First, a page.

Limited duplication of CSWR material is allowed for research purposes. User is responsible for compliance with all copyright, privacy, and libel laws. Permission is required for publication or distribution.

Biographical Information

Clyde Tingley was born in London, Ohio, on January 5, 1882. He was educated in the public schools.

Clyde and Carrie Wooster met in Bowling Green, Ohio, while he was working as a mechanic for a car company. Carrie, who was from a “prominent wealthy family,” had contracted tuberculosis, and her doctor advised her to head for the Southwest. She did so, accompanied by her mother and Clyde. Carrie suffered an acute attack on the way to Arizona, and wound up in a clinic in Albuquerque. They liked Albuquerque, and decided to stay. Clyde and Carrie were married the following year, 1911.

In Albuquerque, Clyde became interested in politics while Carrie recuperated. Clyde was elected to the City Commission in 1922. He served continuously until his resignation on January 14, 1935, to begin his term as Governor. He served ten years as chairman of the City Commission and in his capacity as chairman was the unofficial mayor of Albuquerque. After completing his tenure as Governor, Tingley was reelected to his position on the City Commission (October 11, 1939), where he served another 13 years (1940-1953). Tingley’s accomplishments in Albuquerque include building parks, roads, a zoo and a baseball field; he paved streets, installed streetlights, started a bus system, and brought a beach to the desert.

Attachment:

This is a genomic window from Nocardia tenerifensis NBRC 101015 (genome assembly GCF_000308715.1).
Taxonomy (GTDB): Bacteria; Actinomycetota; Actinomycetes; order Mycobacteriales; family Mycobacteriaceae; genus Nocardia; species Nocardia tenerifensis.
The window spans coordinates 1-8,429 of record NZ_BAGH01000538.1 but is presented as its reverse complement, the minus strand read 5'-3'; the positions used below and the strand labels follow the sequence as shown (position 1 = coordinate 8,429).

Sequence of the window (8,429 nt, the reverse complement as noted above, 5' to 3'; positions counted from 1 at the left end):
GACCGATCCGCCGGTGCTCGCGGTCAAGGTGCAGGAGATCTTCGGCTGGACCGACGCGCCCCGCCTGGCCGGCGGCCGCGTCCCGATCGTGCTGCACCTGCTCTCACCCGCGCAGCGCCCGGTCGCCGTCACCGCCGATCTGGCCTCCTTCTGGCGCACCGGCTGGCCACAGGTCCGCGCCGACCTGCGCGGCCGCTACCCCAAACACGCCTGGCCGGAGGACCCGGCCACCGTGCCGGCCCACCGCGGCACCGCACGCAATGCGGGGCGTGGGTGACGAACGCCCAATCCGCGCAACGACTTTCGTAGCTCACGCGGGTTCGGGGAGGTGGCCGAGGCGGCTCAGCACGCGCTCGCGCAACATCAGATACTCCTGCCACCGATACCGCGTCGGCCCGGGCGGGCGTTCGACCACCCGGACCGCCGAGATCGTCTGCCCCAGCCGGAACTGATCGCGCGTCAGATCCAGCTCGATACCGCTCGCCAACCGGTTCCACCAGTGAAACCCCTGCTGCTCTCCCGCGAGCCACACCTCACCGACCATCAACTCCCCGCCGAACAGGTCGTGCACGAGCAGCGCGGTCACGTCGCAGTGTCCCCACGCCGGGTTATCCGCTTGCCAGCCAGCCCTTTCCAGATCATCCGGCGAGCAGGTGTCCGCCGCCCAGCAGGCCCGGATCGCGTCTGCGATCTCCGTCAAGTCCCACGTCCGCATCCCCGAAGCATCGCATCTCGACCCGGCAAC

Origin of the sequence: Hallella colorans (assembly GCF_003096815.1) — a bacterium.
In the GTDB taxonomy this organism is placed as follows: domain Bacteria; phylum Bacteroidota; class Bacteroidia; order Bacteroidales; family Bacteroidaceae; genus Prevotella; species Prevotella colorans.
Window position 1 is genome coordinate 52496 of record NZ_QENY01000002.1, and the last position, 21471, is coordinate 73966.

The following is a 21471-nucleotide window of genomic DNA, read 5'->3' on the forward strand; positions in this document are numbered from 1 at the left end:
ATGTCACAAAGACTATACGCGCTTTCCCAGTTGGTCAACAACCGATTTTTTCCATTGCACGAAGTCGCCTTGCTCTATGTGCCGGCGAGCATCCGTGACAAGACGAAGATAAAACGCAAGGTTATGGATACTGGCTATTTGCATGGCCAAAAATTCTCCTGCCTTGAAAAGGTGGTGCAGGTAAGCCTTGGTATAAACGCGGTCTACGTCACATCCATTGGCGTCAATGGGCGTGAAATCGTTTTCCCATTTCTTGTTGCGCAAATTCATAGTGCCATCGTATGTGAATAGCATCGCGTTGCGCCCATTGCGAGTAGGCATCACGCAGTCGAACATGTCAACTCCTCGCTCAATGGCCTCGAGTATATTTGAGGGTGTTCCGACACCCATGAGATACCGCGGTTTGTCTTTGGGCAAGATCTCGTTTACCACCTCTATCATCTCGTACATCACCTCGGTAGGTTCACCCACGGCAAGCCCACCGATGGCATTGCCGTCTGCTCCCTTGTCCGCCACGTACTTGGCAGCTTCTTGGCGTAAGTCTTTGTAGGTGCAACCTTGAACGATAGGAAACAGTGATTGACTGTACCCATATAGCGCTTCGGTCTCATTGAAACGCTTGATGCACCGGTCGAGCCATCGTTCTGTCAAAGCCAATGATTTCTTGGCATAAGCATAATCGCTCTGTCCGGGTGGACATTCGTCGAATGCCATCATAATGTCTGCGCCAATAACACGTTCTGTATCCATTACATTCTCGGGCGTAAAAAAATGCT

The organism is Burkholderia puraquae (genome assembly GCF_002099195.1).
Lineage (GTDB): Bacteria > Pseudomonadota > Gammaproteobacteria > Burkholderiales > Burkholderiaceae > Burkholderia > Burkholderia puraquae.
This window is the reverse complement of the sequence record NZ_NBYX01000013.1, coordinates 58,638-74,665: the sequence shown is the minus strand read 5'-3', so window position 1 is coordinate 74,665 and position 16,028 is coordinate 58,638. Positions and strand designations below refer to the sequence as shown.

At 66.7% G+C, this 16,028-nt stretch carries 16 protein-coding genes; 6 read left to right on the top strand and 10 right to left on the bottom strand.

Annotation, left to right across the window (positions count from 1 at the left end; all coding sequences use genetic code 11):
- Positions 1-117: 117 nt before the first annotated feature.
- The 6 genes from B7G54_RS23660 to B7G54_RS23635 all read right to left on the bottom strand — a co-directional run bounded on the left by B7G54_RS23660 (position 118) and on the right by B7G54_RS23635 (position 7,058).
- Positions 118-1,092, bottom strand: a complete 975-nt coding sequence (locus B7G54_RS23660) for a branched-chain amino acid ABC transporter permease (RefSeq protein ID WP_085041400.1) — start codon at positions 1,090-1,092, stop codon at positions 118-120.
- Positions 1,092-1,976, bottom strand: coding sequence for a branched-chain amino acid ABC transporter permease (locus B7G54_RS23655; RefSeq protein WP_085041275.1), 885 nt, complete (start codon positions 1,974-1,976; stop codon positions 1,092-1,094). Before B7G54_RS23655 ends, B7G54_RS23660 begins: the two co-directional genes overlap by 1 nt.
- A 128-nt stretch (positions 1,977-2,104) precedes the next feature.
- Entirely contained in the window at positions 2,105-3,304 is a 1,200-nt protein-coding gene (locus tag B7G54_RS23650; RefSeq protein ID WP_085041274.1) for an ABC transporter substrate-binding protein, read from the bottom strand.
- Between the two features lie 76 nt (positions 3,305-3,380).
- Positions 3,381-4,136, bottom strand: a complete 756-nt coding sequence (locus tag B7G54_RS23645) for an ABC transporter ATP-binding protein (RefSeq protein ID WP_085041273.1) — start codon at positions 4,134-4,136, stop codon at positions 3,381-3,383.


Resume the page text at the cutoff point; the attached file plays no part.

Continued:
Clyde Tingley served two terms as New Mexico’s 11th governor starting in 1935. Tingley, along with Senator Dennis Chavez, reorganized Democratic state politics. Clyde was one of President Franklin D. Roosevelt’s greatest supporters and friends. New Mexico benefitted from this relationship, ranking fifth in New Deal fund allocations. Governor Tingley brought a long list of improvements to New Mexico, from health care to tourism, the oil industry, water conservation, law enforcement and statewide infrastructure. He built or renovated 700 schools, mostly in rural areas. Perhaps his most enduring accomplishment as governor was building the Carrie Tingley Children’s Hospital at Hot Springs (now Truth or Consequences), built with New Deal backing.